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Aberdeen Harbour

Rushing southward every weekday from this fourth largest city of Scotland, go long express trains carrying the catch of the sturdy North Sea fishermen – herring, halibut, sole, and the like – to the markets of London; for Aberdeen now rivals Grimsby, the great English fishing port, as a centre of the British steam trawling industry.

Aberdeen is situated on a bay of the North Sea, 130 miles north-east of Edinburgh, and is the chief city of northern Scotland. It is sometimes called the “Silver City by the Sea” because of the gleam of its grey granite buildings, especially after a heavy rainfall. In addition to its fisheries and granite quarries it has large manufactures of woollen and linen goods, paper, jams, and preserved foods. There are also large breweries, distilleries, and chemical works.

Aberdeen was already an important place in the 12th century. It was burned by the English king Edward III in 1336, but it was soon rebuilt and extended. Aberdeen University was founded in 1494. The city owns and operates its waterworks, electric light plant, and tramways.

As usual when I’m completely broke, I decide to wander aimlessly around Manchester.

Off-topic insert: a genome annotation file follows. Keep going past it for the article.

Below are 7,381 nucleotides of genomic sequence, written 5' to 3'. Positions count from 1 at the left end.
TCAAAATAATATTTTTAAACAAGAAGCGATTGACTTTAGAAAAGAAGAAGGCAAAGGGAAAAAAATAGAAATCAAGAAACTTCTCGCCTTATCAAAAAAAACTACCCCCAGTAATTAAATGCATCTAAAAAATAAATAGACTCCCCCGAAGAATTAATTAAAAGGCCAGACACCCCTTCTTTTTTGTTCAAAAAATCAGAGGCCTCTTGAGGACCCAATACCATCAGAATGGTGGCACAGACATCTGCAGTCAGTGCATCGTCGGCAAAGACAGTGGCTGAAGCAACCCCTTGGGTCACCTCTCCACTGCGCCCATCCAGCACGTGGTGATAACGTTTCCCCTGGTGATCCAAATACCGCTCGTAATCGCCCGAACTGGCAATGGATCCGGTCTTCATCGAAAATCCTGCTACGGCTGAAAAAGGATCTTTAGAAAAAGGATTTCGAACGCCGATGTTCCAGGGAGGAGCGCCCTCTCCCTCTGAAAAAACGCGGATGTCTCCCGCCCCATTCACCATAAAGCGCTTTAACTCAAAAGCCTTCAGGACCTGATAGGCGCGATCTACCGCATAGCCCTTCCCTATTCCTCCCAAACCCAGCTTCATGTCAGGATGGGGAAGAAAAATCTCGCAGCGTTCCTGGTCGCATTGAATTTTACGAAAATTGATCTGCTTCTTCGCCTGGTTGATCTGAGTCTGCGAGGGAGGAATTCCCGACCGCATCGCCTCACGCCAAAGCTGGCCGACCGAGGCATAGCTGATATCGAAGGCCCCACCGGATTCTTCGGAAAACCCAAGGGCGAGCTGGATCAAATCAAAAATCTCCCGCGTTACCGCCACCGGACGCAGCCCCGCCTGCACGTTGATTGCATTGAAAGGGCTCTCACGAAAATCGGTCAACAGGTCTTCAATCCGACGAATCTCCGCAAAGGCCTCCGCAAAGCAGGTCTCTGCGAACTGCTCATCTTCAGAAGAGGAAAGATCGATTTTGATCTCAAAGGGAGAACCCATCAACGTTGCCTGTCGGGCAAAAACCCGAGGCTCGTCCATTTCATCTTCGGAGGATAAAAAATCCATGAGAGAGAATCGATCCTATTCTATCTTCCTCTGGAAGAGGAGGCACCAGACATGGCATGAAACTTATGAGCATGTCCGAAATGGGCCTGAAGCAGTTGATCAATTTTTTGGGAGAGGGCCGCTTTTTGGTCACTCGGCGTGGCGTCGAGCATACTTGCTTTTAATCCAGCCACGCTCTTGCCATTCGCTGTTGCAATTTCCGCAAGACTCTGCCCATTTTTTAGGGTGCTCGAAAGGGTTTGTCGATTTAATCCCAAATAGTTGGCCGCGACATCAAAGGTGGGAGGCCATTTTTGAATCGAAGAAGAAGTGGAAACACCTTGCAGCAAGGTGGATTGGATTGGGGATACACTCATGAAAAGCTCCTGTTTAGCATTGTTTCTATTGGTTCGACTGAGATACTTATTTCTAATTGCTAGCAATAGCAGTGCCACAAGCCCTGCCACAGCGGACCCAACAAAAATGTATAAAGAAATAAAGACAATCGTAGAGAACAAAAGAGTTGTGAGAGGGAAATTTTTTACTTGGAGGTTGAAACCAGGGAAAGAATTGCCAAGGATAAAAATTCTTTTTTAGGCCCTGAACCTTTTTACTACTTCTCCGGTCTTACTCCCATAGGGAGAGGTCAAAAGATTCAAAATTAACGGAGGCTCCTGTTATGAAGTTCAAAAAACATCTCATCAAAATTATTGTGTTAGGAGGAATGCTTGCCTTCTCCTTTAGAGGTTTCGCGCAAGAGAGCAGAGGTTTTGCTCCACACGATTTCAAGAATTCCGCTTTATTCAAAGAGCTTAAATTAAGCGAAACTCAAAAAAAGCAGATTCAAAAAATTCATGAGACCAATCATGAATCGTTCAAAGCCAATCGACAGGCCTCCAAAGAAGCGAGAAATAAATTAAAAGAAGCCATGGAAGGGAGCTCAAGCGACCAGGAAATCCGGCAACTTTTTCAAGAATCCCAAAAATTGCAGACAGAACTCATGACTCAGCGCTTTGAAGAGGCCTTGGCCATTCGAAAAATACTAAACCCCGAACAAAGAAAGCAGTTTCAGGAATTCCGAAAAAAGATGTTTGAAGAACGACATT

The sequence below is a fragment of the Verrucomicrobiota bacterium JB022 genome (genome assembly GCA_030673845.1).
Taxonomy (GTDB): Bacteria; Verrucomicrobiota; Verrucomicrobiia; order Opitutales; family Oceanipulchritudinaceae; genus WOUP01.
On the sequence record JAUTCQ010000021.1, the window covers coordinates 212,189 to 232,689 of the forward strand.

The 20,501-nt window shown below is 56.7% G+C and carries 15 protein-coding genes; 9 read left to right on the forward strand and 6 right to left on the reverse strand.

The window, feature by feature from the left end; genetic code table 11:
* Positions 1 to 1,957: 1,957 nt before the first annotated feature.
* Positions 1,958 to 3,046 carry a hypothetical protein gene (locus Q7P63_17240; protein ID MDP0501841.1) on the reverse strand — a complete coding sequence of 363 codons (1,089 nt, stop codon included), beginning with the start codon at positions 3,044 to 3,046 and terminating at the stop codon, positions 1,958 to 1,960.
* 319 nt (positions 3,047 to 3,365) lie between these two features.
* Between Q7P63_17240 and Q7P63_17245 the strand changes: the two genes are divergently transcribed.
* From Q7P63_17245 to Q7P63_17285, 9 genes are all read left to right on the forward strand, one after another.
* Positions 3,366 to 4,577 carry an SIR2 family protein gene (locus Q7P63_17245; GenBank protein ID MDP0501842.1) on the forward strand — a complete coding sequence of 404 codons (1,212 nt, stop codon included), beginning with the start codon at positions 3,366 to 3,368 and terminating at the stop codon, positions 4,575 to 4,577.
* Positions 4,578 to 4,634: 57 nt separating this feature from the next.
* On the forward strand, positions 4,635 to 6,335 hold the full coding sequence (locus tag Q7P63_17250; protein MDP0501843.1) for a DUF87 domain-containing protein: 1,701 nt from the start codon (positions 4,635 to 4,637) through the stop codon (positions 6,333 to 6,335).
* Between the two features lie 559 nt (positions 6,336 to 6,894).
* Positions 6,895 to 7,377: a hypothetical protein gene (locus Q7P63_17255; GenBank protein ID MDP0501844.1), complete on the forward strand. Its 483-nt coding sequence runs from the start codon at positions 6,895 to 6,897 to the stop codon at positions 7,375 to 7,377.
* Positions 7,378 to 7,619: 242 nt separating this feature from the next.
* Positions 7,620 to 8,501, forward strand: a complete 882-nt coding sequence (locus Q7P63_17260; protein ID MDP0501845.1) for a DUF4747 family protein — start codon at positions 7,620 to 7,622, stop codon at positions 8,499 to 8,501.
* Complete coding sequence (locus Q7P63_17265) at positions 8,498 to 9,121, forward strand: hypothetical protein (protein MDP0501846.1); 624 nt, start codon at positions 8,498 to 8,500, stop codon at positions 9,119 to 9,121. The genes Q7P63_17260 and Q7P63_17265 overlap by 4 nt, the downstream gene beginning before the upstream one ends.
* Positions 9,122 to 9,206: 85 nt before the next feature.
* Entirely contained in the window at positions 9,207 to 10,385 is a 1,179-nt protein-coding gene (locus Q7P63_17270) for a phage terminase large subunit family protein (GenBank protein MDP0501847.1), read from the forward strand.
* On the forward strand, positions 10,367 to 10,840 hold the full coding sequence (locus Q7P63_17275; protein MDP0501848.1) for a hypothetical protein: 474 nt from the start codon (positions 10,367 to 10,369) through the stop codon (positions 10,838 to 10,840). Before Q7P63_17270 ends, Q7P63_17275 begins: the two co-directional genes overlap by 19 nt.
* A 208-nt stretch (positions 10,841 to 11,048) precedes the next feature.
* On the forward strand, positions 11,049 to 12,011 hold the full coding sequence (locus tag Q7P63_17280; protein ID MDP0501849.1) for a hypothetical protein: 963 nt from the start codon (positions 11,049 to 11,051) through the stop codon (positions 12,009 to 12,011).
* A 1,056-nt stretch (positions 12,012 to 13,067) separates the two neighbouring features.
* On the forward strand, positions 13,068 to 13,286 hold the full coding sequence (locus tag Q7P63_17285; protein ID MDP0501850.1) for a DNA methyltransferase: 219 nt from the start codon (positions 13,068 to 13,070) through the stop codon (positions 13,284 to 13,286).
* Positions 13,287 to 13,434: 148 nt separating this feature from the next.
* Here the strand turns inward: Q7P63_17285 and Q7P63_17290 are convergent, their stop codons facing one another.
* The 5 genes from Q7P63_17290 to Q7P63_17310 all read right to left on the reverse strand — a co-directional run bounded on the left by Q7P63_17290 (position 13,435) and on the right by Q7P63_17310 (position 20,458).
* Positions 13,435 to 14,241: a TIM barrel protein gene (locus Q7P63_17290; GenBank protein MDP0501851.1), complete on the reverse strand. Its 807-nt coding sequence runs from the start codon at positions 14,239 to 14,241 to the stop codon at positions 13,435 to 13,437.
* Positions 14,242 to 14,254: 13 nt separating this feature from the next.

I get caught in a shower of sharp, cold rain, and head for Waterstone’s, where I find five pence on the floor.

When the sun comes out I head off again.

Later, I am strolling past Chetham’s and the Cathedral when a pretty girl catches my eye and smiles. I smile back. She approaches me. “Drunk,” I thought. I think she was, a bit. She was the kind of girl you’d want to get caught in the rain with, you run for cover, perhaps a shop doorway, art gallery or coffee shop, laughing because she’s wet and you’re wet, your eyes meet, she doesn’t look away …

“Excuse me, I’m not a tramp or anything, I’m from Eastbourne … I’m trying to raise £34 to get back there.”

She holds out her hand to reveal she already has five or six pounds in change, enough for a couple of drinks. Perhaps I could invite her to Sinclair’s Oyster Bar or the Wellington? Does she have to get back to Eastbourne today? What do I say?

I look straight at her.

“I’ve got five pee,” I say bluntly and truthfully. “I don’t suppose that’s any use.”

She wanders off.

Coincidentally, I stayed in Eastbourne one summer a few years ago when I was teaching English. What a hole.

So I don’t blame this girl for coming to Manchester in search of thrills.

Black Dogs Defined

This is the best of me; for the rest, I ate, and drank, and slept, loved and hated, like another: my life was as the vapour and is not; but this I saw and knew; this, if anything of mine, is worth your memory.

(John Ruskin, Sesame and Lilies)

Whatever people say I am, that’s what I’m not.

(Alan Sillitoe, Saturday Night and Sunday Morning)

This is my letter to the world, that never wrote to me.

(Emily Dickinson, This is my letter to the world)

Safe upon the solid rock the ugly houses stand:
Come and see my shining palace built upon the sand!

(Edna St. Vincent Millay, Second Fig)

R.A.D. Stainforth

I was born before The Beatles’ first LP and brought up in the reeking slums of Jericho. I am in love with a woman called Hazel and in love with her daughter, also called Hazel, both of whom I met at Alcoholics Anonymous.

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